From his very on-screen debut, Robert Pattinson has been trying to shake his pretty-boy image, appearing in the fourth instalment of the successful Harry Potter franchise, The Goblet of Fire, a debut film role that would spark an extraordinary modern career. In modern cinema, Pattinson takes on a more eclectic identity, remaining a heartthrob whilst appearing in some of the most enigmatic films of world cinema.
Back in 2008, it was Twilight that would spark the actor’s career like a tinderbox, taking him from a teenage pin-up boy to a serious actor in the space of five movies that ended with Breaking Dawn: Part 2 in 2012. Whilst his role as the pale-faced vampire Edward Cullen seized the attention of young audiences, his mingling roles in more adult pictures Remember Me and Water for Elephants in 2010 and 2011 respectively would accelerate his career onwards.
Starring as a billionaire asset-manager riding in a limousine across Manhattan, David Cronenberg’s Cosmopolis would change the career path of the actor for good, showing off a peculiar malaise that would suggest a future for the actor rich in complexity. Going through a ‘Pattaisaance’, akin to the rejuvenated career of fellow actor Matthew McConaughey, these days Pattinson is considered as one of the greatest leading actors of the modern generation.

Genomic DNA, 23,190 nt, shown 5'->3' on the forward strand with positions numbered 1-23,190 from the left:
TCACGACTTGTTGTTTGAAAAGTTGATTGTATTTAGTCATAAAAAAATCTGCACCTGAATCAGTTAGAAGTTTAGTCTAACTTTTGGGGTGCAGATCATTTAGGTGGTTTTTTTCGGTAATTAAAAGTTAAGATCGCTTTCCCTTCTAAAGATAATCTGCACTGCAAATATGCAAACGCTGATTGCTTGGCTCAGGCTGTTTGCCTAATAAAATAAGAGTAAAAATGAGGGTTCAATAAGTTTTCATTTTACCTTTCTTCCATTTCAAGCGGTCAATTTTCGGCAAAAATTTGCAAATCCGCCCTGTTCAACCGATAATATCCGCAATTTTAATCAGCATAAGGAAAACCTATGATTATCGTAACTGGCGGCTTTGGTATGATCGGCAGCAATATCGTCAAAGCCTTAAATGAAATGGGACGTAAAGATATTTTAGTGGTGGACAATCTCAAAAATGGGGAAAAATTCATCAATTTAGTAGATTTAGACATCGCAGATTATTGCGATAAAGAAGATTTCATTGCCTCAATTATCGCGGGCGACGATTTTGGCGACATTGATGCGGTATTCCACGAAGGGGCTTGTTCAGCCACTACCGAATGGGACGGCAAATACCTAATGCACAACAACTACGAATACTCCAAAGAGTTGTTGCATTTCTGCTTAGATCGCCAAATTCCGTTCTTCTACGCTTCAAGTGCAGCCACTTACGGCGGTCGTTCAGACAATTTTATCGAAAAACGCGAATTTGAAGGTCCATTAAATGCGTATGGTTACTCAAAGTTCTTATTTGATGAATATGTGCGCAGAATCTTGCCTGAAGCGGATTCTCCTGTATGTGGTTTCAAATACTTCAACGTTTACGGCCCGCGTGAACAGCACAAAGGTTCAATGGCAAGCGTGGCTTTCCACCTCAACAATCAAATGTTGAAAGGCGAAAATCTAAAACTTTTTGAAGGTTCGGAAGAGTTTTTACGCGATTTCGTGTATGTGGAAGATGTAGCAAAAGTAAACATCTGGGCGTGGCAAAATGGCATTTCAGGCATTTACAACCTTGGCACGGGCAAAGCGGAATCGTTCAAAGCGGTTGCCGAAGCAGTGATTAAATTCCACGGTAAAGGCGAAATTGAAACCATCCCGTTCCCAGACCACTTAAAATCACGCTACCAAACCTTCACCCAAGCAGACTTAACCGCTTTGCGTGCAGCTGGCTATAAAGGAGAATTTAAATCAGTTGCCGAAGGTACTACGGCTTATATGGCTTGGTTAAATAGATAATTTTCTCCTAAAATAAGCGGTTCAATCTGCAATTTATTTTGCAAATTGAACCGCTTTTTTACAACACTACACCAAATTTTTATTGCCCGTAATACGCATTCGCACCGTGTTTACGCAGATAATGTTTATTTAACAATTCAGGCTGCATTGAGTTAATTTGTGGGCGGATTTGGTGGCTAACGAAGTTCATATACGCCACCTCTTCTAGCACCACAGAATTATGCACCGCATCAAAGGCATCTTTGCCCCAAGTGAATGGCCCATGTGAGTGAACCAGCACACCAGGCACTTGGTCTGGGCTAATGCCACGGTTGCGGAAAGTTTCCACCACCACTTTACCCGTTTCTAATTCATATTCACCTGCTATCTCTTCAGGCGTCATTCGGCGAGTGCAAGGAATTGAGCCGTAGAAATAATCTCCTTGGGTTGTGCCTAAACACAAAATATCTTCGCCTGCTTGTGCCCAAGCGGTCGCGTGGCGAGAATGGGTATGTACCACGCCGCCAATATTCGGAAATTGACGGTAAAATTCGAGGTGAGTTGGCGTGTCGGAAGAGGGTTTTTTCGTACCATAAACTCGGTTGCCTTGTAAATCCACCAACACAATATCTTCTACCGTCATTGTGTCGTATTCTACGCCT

There’s no greater ode to this truth than the fact that Pattinson will soon take on the role of the caped crusader himself in The Batman, a role previously helmed by some of Hollywood’s finest actors including George Clooney, Ben Affleck, Christian Bale and Michael Keaton. The brand new take on the character from director Matt Reeves looks to be bringing a far darker tone, with the likes of Zoë Kravitz, Colin Farrell, Paul Dano and Andy Serkis joining Pattinson in the ensemble cast.
Robert Pattinson has had plenty of time to reflect on his extraordinary career too, with the course of his acting life being influenced by a handful of particular films. As the actor told Rotten Tomatoes, no film had as big an impact on his youth as Miloš Forman’s One Flew Over the Cuckoo’s Nest. “Not because I was in a mental home or anything, but that character influenced me so much when I was 15 or 16, and bits of it stuck with me,” Pattinson jokingly clarifies before going on to explain just why he loves the film so much.
“A lot of that kind of ‘putting your middle finger up to the world’ attitude — not that I really have that, but…I used to be so timid, and that was one of those films that [helped me break out], by pretending to be [Jack Nicholson’s character] Randle,” Pattinson revealingly explains. Finding comfort in the bravado and charisma of Nicholson’s Oscar-winning lead performance, Pattinson would take what he learned from this iconic role onwards into his early films.
In contemporary cinema, this same confidence can certainly be felt from Pattinson, leading Claire Denis’ complicated science fiction High Life as well as Robert Eggers’ wild gothic horror alongside Willem Dafoe. Take a look at the trailer for One Flew Over the Cuckoo’s Nest, The classic film that helped Robert Pattinson “break out” the film that changed Pattinson’s life, below.